By Conrad de Aenlle
LONG BEACH, Calif., Sept 25 (Reuters) - The Federal Reserve pleasantly surprised the markets last week when it chose not to start curtailing debt purchases.
While bonds rallied overall, an obscure type of asset called mortgage real estate investment trusts reacted especially well, with some gaining 5 percent or more in the hours after the Fed's Sept. 18 announcement.
Mortgage REITs hold portfolios of property loans, and that makes them acutely sensitive to swings in interest rates. Mortgages, like many fixed-income instruments, rise in value when rates fall and vice versa. Rate changes can make housing more or less affordable, affecting homeowners' ability to keep up mortgage payments. Most important, because mortgage REITs typically use leverage - borrowing cheaper short-term money to make more loans than they could with their own equity - the impact of the first two factors is amplified.
That's why mortgage REITs soared after the Fed announcement, but it's also why they plunged after the Fed hinted in May that it was considering reducing debt purchases. Between May 17 and Aug. 19, the Market Vectors Mortgage REIT Income ETF fell 24 percent. It has since clawed back about a third of those losses.
Shareholders in mortgage REITs do not endure such volatility for nothing. The leverage that is so common in the sector often produces spectacular yields, such as 11 percent on the Market Vectors ETF.
That's not enough to make up for the summertime loss, but fans of mortgage REITs contend that the selling was overdone and they encourage investors to consider owning them - but only ones that limit risk in one way or another.
James Kieffer, lead manager of the Artisan Mid Cap Value Fund, views mortgage REITs as "yield-manufacturing devices" that can boost the income of a broad investment portfolio. The two that he holds, Annaly Capital Management Inc and Hatteras Financial Corp, had recent yields of 12.4 percent and 14.2 percent, respectively. He prefers them to other REITs in part because they own only government-guaranteed mortgages, which essentially eliminates default risk.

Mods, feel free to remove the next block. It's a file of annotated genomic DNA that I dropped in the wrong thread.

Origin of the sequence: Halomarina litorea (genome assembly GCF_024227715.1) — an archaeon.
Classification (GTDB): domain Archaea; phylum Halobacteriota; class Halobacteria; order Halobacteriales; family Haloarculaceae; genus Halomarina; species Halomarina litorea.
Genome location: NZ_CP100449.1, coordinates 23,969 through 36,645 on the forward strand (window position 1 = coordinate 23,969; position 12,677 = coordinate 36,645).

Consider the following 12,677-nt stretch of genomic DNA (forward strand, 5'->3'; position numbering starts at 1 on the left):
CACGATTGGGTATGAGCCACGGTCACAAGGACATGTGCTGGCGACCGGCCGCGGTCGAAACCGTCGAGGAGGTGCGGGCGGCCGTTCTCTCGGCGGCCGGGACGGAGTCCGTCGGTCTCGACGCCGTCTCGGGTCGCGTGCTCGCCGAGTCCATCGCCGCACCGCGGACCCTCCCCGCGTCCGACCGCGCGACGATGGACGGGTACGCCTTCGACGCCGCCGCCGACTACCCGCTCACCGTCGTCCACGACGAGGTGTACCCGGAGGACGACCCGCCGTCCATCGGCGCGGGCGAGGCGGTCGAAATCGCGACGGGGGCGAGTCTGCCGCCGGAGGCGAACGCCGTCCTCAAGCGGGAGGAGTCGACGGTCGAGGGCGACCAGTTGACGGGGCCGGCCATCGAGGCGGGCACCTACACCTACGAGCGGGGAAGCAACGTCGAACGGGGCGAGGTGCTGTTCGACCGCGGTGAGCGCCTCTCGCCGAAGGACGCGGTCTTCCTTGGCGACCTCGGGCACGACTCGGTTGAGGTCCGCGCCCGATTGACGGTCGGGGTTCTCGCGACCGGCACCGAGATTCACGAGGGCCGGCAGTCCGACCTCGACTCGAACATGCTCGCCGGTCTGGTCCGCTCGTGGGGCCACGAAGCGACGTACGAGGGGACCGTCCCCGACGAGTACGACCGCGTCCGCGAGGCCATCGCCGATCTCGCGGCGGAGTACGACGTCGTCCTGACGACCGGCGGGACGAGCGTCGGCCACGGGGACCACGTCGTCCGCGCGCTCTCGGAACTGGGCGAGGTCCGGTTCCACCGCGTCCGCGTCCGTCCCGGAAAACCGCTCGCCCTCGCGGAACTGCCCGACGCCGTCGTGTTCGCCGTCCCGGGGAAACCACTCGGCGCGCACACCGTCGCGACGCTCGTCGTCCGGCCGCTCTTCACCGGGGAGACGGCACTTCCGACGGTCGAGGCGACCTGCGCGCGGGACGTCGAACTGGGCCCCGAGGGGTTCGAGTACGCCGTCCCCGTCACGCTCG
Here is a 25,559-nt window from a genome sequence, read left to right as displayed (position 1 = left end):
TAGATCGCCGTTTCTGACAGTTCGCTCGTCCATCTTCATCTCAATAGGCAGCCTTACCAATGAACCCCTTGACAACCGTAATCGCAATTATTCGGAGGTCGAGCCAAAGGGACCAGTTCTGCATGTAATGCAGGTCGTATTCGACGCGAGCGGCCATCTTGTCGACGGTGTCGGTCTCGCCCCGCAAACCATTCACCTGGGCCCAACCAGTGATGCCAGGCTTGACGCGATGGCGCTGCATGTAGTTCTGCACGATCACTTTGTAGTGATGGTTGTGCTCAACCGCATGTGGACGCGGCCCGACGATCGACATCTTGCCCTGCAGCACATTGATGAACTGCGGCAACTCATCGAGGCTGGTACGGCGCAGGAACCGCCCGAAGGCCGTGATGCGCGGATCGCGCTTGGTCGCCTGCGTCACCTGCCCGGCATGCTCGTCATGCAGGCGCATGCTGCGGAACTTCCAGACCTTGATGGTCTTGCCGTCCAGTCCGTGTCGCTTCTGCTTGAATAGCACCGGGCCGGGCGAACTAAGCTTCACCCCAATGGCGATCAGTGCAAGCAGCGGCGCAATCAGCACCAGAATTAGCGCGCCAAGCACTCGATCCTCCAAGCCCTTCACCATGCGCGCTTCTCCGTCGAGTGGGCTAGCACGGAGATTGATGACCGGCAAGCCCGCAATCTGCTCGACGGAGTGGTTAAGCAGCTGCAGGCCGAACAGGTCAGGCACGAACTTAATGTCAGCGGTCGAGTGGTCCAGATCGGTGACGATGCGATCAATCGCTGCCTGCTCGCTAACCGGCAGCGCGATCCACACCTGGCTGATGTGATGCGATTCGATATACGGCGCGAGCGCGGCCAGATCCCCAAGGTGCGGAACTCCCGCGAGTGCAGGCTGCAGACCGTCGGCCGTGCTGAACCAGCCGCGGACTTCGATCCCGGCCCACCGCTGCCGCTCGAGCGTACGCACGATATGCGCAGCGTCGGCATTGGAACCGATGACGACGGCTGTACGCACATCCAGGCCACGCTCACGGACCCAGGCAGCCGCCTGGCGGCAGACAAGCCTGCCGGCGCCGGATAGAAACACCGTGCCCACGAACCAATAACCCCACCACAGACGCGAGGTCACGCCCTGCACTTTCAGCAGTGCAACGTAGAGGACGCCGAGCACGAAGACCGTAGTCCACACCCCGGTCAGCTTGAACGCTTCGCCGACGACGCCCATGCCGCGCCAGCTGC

Kieffer, whose fund has outperformed its mid-cap category by 3.5 percentage points a year for the last decade, according to Morningstar, decided to be a more careful manager about a year ago.
Perhaps the biggest risk to the value of mortgage REITS is a sharp rise in interest rates. Kieffer sold about 40 percent of his mortgage REIT holdings after rates went to all-time lows and seemed likely to him to reverse course. He was right, although he said the extent of the decline caught him off guard, and he acknowledged increasing his positions, which he did early this summer, too soon.
When they did fall, mortgage REITs fell hard, and share prices dropped by more than could be accounted for by declines in their intrinsic value as interest rates rose. Price-to-book ratios fell, too. Annaly's price has fallen in the last 12 months from 1.08 times book value to 0.91, meaning the REIT can be bought for less than the market value of its loans. Hatteras likewise has gone from 1.08 times book to 0.87.
The rate risk that owners of residential mortgage REITs take on is something that Joel Beam, manager of the Forward Select Income Fund, would like to avoid. He favors REITs that hold loans on commercial property.
Beam's portfolio, which Morningstar ranks as the best five-year performer among real estate funds, owns Ares Capital Corp (ARCC.O ) and several preferred shares issued by iStar Financial Inc. Preferred shares rank higher than common stock in a company's capital structure and, similar to bonds, are deemed to be safer but have less appreciation potential.
Beam says iStar and Ares use less leverage than residential REITs, and he particularly likes iStar because its executives have considerable expertise in real estate management. "If a loan goes bad, they can take back the collateral and manage it," he said.
Commercial mortgage REITs borrow less, but they still have healthy yields, albeit smaller ones than their residential counterparts. Ares recently yielded 8.6 percent, and the five iStar preferred series had yields between 7.6 percent and 8 percent.
Expressing his disdain for residential mortgage REITs, Beam said, "I see them as very highly leveraged, four, five, six times. That worries me now when there's a lot of interest rate risk in the world. Their book values can change fast."
That worries Kieffer less. He concedes, though, that owning residential REITs can entail more rate risk than many investors can handle, so he recommends taking only small positions relative to the size of one's total portfolio.
"In the environment we're in and continue to be in, where we are likely to have low rates for a long time and an upward-sloping yield curve, they're a device that works as it was meant to," Kieffer said.
But he also warned, "These things can explode overnight on you. They're appealing vehicles with moments of volatility and fright in them."